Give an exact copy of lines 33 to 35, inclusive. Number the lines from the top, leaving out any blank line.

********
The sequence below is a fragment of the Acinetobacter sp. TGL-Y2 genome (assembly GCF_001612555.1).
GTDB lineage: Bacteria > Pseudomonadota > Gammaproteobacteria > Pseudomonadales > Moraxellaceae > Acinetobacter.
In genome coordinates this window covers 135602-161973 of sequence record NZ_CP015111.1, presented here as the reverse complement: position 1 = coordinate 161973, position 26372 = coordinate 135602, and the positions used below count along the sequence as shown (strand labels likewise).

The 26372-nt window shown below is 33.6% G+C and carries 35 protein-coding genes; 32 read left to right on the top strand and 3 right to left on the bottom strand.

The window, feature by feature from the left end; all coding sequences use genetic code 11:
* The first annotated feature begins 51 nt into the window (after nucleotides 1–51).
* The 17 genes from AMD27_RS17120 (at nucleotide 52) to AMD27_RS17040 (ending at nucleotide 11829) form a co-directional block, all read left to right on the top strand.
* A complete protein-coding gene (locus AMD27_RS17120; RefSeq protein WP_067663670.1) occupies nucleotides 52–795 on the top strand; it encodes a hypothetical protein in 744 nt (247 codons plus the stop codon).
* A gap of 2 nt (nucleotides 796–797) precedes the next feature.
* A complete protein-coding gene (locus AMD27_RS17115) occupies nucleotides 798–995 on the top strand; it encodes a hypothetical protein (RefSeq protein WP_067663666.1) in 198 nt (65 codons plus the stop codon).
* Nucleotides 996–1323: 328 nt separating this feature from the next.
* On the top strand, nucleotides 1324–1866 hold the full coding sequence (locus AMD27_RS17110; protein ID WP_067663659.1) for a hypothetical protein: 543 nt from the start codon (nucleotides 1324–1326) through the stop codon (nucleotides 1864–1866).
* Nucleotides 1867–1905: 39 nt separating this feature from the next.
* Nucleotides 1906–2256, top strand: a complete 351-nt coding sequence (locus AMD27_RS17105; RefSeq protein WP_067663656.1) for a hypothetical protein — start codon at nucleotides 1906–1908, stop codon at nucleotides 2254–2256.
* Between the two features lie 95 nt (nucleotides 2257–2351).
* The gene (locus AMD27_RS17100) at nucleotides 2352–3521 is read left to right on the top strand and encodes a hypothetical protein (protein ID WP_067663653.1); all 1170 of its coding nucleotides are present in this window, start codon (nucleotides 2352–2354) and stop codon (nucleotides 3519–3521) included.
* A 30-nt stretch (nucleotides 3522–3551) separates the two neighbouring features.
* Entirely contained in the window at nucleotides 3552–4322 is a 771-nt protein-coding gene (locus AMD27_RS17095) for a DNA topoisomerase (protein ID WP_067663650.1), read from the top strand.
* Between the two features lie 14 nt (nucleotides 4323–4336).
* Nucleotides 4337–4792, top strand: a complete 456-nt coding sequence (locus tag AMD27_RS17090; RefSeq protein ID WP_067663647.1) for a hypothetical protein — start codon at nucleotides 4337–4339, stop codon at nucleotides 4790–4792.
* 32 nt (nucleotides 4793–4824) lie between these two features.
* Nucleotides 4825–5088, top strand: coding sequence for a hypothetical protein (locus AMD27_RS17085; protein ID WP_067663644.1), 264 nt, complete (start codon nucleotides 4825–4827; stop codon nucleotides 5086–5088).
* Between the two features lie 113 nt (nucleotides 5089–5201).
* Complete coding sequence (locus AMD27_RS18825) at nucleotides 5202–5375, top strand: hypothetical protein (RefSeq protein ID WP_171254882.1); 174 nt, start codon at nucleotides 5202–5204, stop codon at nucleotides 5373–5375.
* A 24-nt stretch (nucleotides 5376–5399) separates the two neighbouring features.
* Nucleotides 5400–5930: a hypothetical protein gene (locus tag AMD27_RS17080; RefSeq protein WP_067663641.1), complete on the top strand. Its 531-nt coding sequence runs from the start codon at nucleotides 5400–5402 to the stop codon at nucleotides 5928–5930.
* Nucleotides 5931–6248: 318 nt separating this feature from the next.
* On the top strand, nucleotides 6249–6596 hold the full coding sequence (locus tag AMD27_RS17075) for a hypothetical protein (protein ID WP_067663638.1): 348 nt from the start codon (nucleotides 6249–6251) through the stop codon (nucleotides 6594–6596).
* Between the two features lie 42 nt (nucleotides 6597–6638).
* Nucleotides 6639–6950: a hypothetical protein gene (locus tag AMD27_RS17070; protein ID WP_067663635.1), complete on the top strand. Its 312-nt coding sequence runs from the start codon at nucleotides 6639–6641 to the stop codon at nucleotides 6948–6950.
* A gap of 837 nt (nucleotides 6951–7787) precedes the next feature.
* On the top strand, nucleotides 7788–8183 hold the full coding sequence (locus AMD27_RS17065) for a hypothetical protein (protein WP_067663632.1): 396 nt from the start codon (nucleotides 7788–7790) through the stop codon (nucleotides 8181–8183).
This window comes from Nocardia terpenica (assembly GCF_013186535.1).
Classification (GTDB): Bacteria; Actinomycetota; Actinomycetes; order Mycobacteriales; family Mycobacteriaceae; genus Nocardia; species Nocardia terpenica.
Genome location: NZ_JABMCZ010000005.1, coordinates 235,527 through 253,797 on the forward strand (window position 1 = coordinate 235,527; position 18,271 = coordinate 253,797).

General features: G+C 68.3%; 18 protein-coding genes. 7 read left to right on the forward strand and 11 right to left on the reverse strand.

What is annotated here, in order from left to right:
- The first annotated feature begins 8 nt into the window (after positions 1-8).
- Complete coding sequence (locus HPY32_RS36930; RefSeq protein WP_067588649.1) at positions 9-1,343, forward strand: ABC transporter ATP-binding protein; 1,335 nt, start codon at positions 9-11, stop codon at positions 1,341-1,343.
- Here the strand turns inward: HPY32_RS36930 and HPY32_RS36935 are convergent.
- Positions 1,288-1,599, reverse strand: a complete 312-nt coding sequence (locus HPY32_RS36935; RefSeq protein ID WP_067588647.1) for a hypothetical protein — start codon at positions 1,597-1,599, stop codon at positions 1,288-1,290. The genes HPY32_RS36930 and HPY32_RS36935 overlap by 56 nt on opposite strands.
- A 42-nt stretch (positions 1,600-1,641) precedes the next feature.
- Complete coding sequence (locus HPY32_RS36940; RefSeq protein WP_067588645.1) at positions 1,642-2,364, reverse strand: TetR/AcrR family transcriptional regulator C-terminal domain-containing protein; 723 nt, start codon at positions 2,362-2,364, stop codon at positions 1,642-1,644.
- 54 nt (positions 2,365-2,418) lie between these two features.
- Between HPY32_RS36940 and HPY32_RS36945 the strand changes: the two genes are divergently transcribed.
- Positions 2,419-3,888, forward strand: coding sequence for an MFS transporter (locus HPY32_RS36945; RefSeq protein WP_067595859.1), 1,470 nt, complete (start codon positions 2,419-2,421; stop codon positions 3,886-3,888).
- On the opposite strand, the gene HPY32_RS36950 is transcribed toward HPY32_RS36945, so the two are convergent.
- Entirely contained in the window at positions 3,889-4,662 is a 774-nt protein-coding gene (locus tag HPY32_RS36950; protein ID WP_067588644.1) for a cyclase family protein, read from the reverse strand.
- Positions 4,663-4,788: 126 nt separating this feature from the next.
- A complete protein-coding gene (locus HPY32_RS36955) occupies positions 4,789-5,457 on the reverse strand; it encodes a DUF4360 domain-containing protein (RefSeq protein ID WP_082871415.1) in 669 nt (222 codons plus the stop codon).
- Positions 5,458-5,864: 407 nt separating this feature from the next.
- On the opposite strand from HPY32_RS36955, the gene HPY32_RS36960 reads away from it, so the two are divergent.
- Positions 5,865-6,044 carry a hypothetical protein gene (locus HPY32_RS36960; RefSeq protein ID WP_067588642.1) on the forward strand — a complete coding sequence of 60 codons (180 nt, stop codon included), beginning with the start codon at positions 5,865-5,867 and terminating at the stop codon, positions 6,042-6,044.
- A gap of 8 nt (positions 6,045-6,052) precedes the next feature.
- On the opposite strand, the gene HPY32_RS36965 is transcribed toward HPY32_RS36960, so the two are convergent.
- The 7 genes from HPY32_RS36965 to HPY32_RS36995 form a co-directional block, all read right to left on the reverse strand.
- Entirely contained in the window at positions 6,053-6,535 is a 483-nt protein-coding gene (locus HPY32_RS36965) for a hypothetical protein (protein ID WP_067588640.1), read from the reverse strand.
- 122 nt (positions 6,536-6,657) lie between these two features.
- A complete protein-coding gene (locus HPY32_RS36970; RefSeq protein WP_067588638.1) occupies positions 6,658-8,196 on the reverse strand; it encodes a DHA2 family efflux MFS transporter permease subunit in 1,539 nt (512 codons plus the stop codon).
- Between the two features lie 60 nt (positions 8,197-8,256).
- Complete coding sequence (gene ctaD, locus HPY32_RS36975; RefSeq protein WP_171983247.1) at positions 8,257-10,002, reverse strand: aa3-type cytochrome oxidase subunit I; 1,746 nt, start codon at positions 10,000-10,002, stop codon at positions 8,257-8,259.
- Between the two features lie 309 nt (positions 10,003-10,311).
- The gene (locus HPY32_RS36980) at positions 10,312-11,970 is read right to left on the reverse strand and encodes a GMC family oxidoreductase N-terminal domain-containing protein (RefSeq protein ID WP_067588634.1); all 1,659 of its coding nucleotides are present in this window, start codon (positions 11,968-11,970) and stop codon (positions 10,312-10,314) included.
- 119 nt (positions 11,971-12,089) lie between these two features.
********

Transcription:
This window comes from Nocardia terpenica (assembly GCF_013186535.1).
Classification (GTDB): Bacteria; Actinomycetota; Actinomycetes; order Mycobacteriales; family Mycobacteriaceae; genus Nocardia; species Nocardia terpenica.
Genome location: NZ_JABMCZ010000005.1, coordinates 235,527 through 253,797 on the forward strand (window position 1 = coordinate 235,527; position 18,271 = coordinate 253,797).